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Friday, March 18, 2011

Weekly Snippet: Some More Christianese

Christianese, as it has been dubbed, is that list of  strange idiomatic phrases that Christians use and understand, but which make little or no sense to those outside the circle.  Some time ago I covered several examples, which you can read here, or by clicking the "Christianese" tag at the end of this post.  Today I thought I'd touch on a few more relating to prayer and the Christian way of life.
  • The Army of God--This is not the name of some hidden, nutty cult, or any sort of political group.  God has instructed us to obey the laws of the land, and to respect the leaders He has put in charge of us (Romans 13: 1).  So when Christians talk about being "soldiers of God" or doing "spiritual battle," it has to do with resisting spiritual forces by sharing our faith, standing up for what we believe in, and doing what is right despite pressure to sin.  It is not a doctrine directing Christians to go out and beat up on people for Jesus, or to convert people forcibly through military action and threats.  More often than not, the most violent action Christians take in spiritual battle is saying the word "no," but they receive violence in return (see Acts 4: 1-21; Acts 5: 17-42; Acts7).  Spiritual battles may end up having a physical component, but they are not actually fought with muscle and weapon; ultimately they are fought in the mind and heart, and there alone can victory be won. 
  • Prayer walking--When Israel marched in to the land of Caanan (what is now called Palestine), they encountered a fortified city named Jericho.  God instructed the army to march around the walls of the city once a day for six days.  Then, on the seventh day, He told them to march around again, seven times, and when the priests blew their trumpets, everyone was commanded to shout.  At the sound of their voices and the trumpets, the walls collapsed and the army moved in. See Joshua chapter 6.  A popular trend among Christians these days is to repeat this activity--walking around the perimeter of a place, such as a campus or mall, while praying against evil.  The idea is that we may not encounter physical walls, but there are entrenched supernatural forces of evil that we are resisting, in a spiritual battlefield.  For those who don't believe that evil can take up residence at a place, this doesn't make any sense.  For those who do believe, this prayer walking is done to remind us that our trouble is not from people, but from Satan, who wishes to destroy our souls and who wants to convince us he is not behind it all.  As Paul wrote, "For our struggle is not against flesh and blood, but against the rulers, against the authorities, against the powers of this dark world and against the spiritual forces of evil in the heavenly realms," (Ephesians 6:12 NIV 2010).  By the way, it is not necessary to walk around a place to pray for it.  God hears our prayers, wherever we are.  If it is needed to focus, or if God directed you to do it (often for the purpose of helping you focus), I say do it.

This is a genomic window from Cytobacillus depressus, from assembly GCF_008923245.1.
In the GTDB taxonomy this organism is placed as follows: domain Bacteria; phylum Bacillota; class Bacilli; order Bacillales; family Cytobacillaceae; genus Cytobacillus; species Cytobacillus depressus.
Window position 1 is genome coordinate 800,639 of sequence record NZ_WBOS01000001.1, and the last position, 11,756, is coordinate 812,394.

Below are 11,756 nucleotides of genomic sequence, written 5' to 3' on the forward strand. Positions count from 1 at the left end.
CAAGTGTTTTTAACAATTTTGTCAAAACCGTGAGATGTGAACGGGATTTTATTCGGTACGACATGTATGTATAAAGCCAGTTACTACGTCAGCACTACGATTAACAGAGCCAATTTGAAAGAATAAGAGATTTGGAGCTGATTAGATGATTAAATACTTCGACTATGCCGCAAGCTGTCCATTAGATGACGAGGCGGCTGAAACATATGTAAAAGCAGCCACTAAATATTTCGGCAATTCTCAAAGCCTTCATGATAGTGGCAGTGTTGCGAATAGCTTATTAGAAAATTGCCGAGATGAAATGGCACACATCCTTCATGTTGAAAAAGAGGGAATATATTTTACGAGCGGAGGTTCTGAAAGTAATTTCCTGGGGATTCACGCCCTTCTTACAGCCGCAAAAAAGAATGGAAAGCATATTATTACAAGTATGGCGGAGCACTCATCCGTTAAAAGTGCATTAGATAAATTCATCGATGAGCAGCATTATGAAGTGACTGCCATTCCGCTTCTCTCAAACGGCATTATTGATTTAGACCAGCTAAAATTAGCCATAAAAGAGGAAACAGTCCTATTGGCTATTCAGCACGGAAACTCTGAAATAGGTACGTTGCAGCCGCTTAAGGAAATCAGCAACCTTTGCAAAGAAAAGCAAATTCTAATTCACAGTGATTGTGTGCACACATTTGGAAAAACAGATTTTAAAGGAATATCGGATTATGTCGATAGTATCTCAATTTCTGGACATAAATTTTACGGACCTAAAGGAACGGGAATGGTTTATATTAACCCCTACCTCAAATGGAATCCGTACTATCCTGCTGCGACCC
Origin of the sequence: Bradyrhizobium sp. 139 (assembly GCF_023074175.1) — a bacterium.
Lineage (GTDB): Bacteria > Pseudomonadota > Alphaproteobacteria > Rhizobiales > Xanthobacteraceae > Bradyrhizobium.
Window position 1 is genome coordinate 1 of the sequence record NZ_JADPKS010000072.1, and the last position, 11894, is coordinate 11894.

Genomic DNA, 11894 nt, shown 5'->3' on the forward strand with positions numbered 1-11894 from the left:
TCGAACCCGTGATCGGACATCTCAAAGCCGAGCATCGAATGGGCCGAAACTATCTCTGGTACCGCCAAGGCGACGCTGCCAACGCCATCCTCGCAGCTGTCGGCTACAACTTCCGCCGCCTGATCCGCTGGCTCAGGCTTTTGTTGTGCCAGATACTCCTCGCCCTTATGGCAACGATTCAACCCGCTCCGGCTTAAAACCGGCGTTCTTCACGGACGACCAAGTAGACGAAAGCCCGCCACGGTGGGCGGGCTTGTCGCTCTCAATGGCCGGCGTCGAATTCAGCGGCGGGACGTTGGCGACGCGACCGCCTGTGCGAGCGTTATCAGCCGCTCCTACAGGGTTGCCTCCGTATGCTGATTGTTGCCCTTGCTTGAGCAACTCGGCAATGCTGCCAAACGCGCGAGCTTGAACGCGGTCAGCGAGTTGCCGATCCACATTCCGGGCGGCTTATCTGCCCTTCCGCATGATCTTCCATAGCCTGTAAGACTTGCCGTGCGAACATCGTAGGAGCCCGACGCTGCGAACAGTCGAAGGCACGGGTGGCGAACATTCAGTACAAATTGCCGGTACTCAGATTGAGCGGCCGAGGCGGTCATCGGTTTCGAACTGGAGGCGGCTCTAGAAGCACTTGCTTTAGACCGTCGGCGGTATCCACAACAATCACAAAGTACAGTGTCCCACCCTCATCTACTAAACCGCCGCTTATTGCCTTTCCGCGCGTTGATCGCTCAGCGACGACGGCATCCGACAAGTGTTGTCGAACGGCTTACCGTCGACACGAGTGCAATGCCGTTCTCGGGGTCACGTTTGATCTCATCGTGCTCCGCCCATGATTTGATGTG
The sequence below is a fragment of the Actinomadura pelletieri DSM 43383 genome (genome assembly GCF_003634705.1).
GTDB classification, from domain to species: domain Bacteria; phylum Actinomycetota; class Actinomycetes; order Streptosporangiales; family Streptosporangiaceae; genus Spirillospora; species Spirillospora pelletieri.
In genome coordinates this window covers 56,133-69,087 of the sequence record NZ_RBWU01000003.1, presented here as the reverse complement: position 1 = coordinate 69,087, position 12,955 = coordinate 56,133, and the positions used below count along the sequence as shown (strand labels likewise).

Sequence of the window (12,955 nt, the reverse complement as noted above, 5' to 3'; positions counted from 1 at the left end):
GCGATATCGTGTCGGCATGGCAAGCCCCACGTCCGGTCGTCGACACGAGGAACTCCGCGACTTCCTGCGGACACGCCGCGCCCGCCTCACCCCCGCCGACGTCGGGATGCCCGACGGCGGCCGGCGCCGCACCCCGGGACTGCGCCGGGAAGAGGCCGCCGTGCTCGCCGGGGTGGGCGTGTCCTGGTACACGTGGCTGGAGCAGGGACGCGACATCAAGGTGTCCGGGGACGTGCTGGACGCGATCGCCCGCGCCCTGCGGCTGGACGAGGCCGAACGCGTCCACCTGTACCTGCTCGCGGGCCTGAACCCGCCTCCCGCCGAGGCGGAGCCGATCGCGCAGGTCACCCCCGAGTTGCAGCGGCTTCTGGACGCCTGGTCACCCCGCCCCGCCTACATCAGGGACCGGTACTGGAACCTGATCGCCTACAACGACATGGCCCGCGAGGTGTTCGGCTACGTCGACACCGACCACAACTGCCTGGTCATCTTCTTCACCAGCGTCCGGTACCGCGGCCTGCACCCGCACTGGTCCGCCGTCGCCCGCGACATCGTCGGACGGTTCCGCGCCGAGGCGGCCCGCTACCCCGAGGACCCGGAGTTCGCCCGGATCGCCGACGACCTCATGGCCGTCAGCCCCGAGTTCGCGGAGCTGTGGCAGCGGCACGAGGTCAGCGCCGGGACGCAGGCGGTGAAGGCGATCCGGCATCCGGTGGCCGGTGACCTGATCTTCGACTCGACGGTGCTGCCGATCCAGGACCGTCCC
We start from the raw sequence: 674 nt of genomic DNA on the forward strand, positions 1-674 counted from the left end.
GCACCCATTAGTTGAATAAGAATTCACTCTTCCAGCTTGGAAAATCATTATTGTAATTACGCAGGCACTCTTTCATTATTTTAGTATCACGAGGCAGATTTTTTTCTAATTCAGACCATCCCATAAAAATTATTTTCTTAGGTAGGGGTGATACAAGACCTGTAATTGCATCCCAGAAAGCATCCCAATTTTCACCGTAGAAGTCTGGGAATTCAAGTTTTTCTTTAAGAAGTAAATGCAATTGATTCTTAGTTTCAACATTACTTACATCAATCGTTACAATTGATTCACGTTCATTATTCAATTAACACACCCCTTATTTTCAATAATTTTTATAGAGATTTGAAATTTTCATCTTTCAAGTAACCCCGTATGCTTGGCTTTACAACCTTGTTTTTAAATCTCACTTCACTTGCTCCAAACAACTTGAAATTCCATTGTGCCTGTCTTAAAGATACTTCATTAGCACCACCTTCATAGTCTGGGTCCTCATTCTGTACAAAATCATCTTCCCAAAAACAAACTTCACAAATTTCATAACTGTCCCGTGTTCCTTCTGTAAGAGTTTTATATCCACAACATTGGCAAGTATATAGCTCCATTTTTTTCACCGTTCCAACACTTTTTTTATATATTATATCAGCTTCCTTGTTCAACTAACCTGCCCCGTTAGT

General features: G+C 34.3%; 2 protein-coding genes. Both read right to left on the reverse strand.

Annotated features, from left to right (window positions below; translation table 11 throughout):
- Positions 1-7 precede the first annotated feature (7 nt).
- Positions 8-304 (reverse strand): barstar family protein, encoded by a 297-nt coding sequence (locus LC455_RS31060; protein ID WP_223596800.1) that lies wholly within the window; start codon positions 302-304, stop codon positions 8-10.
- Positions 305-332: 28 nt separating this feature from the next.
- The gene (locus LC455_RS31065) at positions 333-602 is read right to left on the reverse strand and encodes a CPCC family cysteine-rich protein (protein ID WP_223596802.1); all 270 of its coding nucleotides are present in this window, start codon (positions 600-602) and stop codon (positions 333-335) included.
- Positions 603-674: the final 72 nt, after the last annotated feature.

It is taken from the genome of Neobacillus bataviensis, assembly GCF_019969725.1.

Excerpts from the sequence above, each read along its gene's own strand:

• Agreeing in prayer--Jesus said, "Again, truly I tell you that if two of you on earth agree about anything they ask for, it will be done for them by my Father in heaven.  For where two or three gather in my name, there am I with them," (Matthew 18: 19-20 NIV).  Basically, when Christians all get together and pray as a group for something, they are "agreeing in prayer."  Now, let me clarify something here.  If a group of people all pray for something that is opposed to God's purpose and plan (i.e., God's will), they should not expect God to honor their request.  For instance, if they are all united in asking God to postpone judgment at the end of the world, He will not.  This is why it is important to ask God's will and to learn what is pleasing to Him by reading the Bible, before asking for something.  When we come together in Jesus' name, that is, like an army assembling under a banner, we should ask for things that are in agreement with His will, and pray that His purposes win out over the solutions we think are right.
 Thanks for reading!  Do you have other examples of Christianese you'd like to see explained?  I welcome comments.  If you like this post, please subscribe to my blog or share the link with friends (just don't send it to them if they don't want it).